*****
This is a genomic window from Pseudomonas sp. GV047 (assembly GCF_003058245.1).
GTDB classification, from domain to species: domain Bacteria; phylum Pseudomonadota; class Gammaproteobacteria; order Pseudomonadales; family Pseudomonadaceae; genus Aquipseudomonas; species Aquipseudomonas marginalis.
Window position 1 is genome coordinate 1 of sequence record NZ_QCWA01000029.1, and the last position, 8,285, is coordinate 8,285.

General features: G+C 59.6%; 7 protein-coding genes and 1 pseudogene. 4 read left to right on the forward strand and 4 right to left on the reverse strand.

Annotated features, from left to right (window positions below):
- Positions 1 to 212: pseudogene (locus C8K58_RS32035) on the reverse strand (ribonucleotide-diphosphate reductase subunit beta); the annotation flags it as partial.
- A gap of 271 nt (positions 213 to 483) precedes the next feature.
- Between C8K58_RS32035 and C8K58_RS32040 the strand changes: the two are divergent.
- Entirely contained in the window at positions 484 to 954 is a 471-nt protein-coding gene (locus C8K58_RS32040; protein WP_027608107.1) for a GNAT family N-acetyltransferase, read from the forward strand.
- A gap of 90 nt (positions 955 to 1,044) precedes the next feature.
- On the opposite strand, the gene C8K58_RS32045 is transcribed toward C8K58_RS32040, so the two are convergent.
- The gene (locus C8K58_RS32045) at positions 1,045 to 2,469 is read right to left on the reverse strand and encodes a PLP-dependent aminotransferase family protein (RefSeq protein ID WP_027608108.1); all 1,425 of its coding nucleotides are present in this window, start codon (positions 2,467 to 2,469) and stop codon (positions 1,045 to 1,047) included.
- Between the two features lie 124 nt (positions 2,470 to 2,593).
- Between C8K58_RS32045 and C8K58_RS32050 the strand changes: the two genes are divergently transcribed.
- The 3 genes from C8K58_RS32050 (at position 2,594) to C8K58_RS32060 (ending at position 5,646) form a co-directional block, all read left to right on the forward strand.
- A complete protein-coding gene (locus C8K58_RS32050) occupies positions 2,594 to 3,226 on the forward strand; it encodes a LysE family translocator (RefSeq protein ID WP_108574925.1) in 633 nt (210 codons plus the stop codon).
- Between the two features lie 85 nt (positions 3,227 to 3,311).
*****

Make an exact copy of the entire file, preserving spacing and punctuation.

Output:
This is a genomic window from Pseudomonas sp. GV047 (assembly GCF_003058245.1).
GTDB classification, from domain to species: domain Bacteria; phylum Pseudomonadota; class Gammaproteobacteria; order Pseudomonadales; family Pseudomonadaceae; genus Aquipseudomonas; species Aquipseudomonas marginalis.
Window position 1 is genome coordinate 1 of sequence record NZ_QCWA01000029.1, and the last position, 8,285, is coordinate 8,285.

General features: G+C 59.6%; 7 protein-coding genes and 1 pseudogene. 4 read left to right on the forward strand and 4 right to left on the reverse strand.

Annotated features, from left to right (window positions below):
- Positions 1 to 212: pseudogene (locus C8K58_RS32035) on the reverse strand (ribonucleotide-diphosphate reductase subunit beta); the annotation flags it as partial.
- A gap of 271 nt (positions 213 to 483) precedes the next feature.
- Between C8K58_RS32035 and C8K58_RS32040 the strand changes: the two are divergent.
- Entirely contained in the window at positions 484 to 954 is a 471-nt protein-coding gene (locus C8K58_RS32040; protein WP_027608107.1) for a GNAT family N-acetyltransferase, read from the forward strand.
- A gap of 90 nt (positions 955 to 1,044) precedes the next feature.
- On the opposite strand, the gene C8K58_RS32045 is transcribed toward C8K58_RS32040, so the two are convergent.
- The gene (locus C8K58_RS32045) at positions 1,045 to 2,469 is read right to left on the reverse strand and encodes a PLP-dependent aminotransferase family protein (RefSeq protein ID WP_027608108.1); all 1,425 of its coding nucleotides are present in this window, start codon (positions 2,467 to 2,469) and stop codon (positions 1,045 to 1,047) included.
- Between the two features lie 124 nt (positions 2,470 to 2,593).
- Between C8K58_RS32045 and C8K58_RS32050 the strand changes: the two genes are divergently transcribed.
- The 3 genes from C8K58_RS32050 (at position 2,594) to C8K58_RS32060 (ending at position 5,646) form a co-directional block, all read left to right on the forward strand.
- A complete protein-coding gene (locus C8K58_RS32050) occupies positions 2,594 to 3,226 on the forward strand; it encodes a LysE family translocator (RefSeq protein ID WP_108574925.1) in 633 nt (210 codons plus the stop codon).
- Between the two features lie 85 nt (positions 3,227 to 3,311).